Shimokitazwa does not abound with parks, but I find the small, windings streets are perfect for running. The sights are gorgeous (traditional homes, lots of trees and cats) and there are very few people and cars. From Shimokitazawa, if I run through those small streets, I can quickly find myself in Shibuya or Nakameguro.
I have been using the Run Keeper application, which keeps track of time and distance, and offers a (much needed) map of my whereabouts. To my surprise, I found out that I can run to my friend Mike's house in less than 30 min, when it takes about that time and two different train lines otherwise. I can also run to Shibuya in about 14 minutes, but then again, it's not very handy to show up sweaty and wearing running gear there. Still, it's interesting to get to know Tokyo through running.

I still think my area is the most quiet and residential I've ever lived in, and it's so easy to escape the madness of Shibuya and Shinjuku crowds. Best of both worlds.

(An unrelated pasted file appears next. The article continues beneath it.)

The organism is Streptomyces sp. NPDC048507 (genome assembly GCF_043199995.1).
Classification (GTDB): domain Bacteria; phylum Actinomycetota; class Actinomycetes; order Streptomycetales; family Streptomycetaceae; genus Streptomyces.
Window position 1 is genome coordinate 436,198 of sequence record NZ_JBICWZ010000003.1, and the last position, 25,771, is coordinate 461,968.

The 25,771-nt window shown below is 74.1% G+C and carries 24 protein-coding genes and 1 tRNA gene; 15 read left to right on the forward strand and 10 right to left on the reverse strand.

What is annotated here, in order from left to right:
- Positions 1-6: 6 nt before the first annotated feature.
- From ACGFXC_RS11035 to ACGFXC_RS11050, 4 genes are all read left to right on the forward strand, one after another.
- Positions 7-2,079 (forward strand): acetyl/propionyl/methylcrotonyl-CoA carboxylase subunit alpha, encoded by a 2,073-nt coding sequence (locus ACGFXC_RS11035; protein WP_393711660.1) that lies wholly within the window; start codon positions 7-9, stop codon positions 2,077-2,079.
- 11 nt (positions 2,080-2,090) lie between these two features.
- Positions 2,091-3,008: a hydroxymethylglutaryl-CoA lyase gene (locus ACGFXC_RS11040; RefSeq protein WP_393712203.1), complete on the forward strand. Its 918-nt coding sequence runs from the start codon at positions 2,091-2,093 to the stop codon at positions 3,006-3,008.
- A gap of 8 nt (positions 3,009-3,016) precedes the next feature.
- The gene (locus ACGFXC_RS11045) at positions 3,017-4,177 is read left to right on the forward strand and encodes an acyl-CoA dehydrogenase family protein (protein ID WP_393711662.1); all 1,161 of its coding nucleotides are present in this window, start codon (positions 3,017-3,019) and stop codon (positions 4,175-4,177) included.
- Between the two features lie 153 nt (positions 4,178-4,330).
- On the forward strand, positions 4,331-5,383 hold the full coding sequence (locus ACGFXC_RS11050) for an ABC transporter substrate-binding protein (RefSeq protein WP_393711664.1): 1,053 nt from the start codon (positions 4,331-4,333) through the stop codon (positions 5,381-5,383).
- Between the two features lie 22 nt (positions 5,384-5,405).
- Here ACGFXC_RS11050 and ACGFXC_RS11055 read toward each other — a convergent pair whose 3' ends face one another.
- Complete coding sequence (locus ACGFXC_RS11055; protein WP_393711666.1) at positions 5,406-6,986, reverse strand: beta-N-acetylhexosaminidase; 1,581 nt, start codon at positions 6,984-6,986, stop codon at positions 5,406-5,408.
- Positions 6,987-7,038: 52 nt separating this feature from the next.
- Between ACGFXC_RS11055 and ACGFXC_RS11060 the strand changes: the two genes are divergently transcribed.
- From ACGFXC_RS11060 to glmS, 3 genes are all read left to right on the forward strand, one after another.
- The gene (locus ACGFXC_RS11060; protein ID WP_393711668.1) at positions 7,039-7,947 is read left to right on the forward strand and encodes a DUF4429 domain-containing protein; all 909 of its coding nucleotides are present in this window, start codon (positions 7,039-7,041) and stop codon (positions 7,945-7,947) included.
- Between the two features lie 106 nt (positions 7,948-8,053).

Tokyo, I adore you.

Sunday Brunch in Shimokitazawa

I'm delighted with the fact that Tokyo offers many places to eat my favourite meal, breakfast. It's one of the things I miss most about home- being able to get a late breakfast on a lazy Sunday morning (or afternoon), while sitting outside and relaxing. Lazy and relaxing are two words that do no apply to Japanese society, but the brunch tradition is slowly catching up.

I have only tried two places in Shimokitazawa, but the research shall continue, so stay tuned.

Sunday Brunch had special Halloween pancakes, along with a tasty veggie stew and a salad.

I fell for the pumpkin face

Mixture Bakery, one of my regular spots for lunch, offers a morning set before 11am (although I'm never up early enough to catch it on Sundays)- eggs and toast. If you miss it, it's not a problem, as their lunch sets are pretty brunch-tastic: sandwiches, salads and strong espresso. Theyr have an extensive selection of baked goods such as croissants and pain au chocolat, and their infamous espresso bread. Yum.

Tuna and avocado sandwich, apple juice

Thursday, October 13, 2011

October Holiday